Help Me Choose a Hosted Exchange Provider

I have a corporate client currently using IMAP mail hosted on Bluehost.com. He wants to move to hosted Exchange since he needs to have better mail & contact synching b/t his devices and he also wants to share calendars w/ his 3 key employees. Since Bluehost is an all-Linux provider, they don't offer hosted Exchange. The other thing is that he has about 35 sales guys that do not really need Exchange, so I was thinking of moving him to a hosting provider that offer a hybrid of Exchange as well as less expensive IMAP accounts.

Both Intermedia & Rackspace offer this hybrid option. I'm thinking of moving him to Rackspace. Although I have more experience with Intermedia, I did work with Rackspace for a former client a couple of years back and they have a good interface system and really good US-based tech support.

The other option is to move all their users over to Office365, even though it's really just 4 employees that need full Exchange functionality. At $4/user/month, that would cost him about $156/month. Rackspace charges $10/month for Exchange accounts and just $2/month for IMAP email. So it would be less expensive. But then there are extra fees for ActiveSync and for going over the basic amount of storage space, so in the end don't know if would be a significant price difference.

Although most of his employees are running Windows, the owner of the company is an all-Mac guy. He runs Mac Mail on his MacBook and Outlook 2011 on his office iMac.

Anyway, would appreciate other expert's feedback and suggestions in picking the most appropriate email hosting provider.

BTW, Google Apps is off the table b/c this client knows someone who had a very bad experience migrating to Google Apps. I myself have not been too impressed with Google Apps thus far. Seems to work very well if you strictly use the webmail interface, but once you introduce a mail client like Outlook or Mac Mail into the picture, all sorts of issues start to crop up.
anuneznycAsked:
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Vasil Michev (MVP)Commented:
I cannot give any opinion on other hosted Exchange providers, but from the comparison reviews I've read, Office 365 is the clear winner when it comes to price. Just recently they increased the mailbox size to 50GB. You can also use the kiosk plans, which cost 2$ per month and give you OWA/POP access only. So if you are basing this purely on cost, Office 365 is the way to go:

http://office.microsoft.com/en-001/business/compare-office-365-kiosk-plans-FX103178917.aspx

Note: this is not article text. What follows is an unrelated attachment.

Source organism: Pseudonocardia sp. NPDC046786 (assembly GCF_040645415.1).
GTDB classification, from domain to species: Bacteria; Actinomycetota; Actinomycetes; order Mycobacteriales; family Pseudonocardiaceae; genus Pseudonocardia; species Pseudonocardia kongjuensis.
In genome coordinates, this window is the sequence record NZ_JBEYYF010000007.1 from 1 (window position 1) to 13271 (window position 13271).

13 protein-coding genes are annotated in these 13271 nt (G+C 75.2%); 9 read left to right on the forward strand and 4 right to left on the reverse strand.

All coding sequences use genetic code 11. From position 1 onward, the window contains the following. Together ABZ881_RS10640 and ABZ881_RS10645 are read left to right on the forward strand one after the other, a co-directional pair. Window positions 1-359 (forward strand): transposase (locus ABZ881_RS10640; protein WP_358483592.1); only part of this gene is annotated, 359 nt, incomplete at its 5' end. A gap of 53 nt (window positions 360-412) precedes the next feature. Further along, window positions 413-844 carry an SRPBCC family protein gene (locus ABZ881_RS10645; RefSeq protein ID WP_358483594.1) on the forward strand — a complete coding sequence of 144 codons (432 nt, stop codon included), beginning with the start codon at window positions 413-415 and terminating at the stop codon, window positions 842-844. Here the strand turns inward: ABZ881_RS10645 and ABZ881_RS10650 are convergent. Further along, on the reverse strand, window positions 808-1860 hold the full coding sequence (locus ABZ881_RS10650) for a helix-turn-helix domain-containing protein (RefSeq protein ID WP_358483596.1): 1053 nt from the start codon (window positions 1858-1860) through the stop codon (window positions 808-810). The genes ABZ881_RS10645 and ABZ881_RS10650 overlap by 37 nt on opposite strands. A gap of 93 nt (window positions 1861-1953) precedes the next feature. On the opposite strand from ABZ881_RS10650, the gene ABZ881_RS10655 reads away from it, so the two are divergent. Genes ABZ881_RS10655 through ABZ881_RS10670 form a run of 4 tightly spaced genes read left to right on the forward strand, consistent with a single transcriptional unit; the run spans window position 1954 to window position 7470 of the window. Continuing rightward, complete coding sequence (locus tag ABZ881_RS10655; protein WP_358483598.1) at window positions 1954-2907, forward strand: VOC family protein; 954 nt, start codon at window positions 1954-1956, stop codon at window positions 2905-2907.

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anuneznycAuthor Commented:
Thanks Vsilcho. I wasn't aware of the kiosk option. Although not sure if it's worth limiting users to a POP account in order to save $2/month.
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Blue Street TechLast KnightCommented:
Hi Alejandro!

I hopped over a little bit late.

I'd recommend getting Exchange Online is $4/user/mo for the key guys. It's really the only game in town IMO considering all that Office 365 offers. Upgrading to another plan is easy and has no downtime - it's all administrative. Once you open the account you can mix/match plans and assign services to specific users.

For the rest of users you could go with the Kiosk plan which gives you the following:
2 GB of mailbox storage per user with Exchange Online
Web-based access to email, calendar, contacts, and the company directory through Outlook Web App, powered by Exchange Online
Premium anti-malware protection and anti-spam filtering
Exchange ActiveSync (EAS) support for smart phones

Bottom-line is you get what you pay for.
Regarding
Both Intermedia & Rackspace offer this hybrid option.
If by "hybrid" you are referring to split domains so that you can run some users on Exchange and other on a Linux Mail Server, etc. then I'd highly recommend AGAINST that! I used to think the hybrid option meaning split domain was cool 6 years ago when they (Intermedia) first revealed it...but NEVER again. The main issue is point of failure - that technology relies on the cheapest mail server, typically, because IMAP/POP servers usually do not have secondary accounts. Therefore, what I have experienced is this cheap IMAP/POP server infrastructure (Bluehost included) becomes problematic due to blacklisting, or other transport layer issues that then compromise the Exchange part of the hosting. We had a number of situations where clients became cheap in terms of email and wanted to save some money. Then when it blew up in their faces the cost of downtime far outweighed the few dollars they'd saved. Plus then they blame you since you set this contraption up. I've worked with both Intermedia & Rackspace for almost 10 years as premium partners. Both are good companies and have their own pros/cons but I'd go direct of Office 365 as my recommendation. They are the best as overall infrastructure and Exchange setup...after all they created it - it's granted they set it up the best. I have seen significant performance increases from clients who has switched from Intermedia or other hosting providers to Office 365. Intermedia's East coast data center went down 2 weeks ago - really bad. No data lost but over a half a day of no mail flow.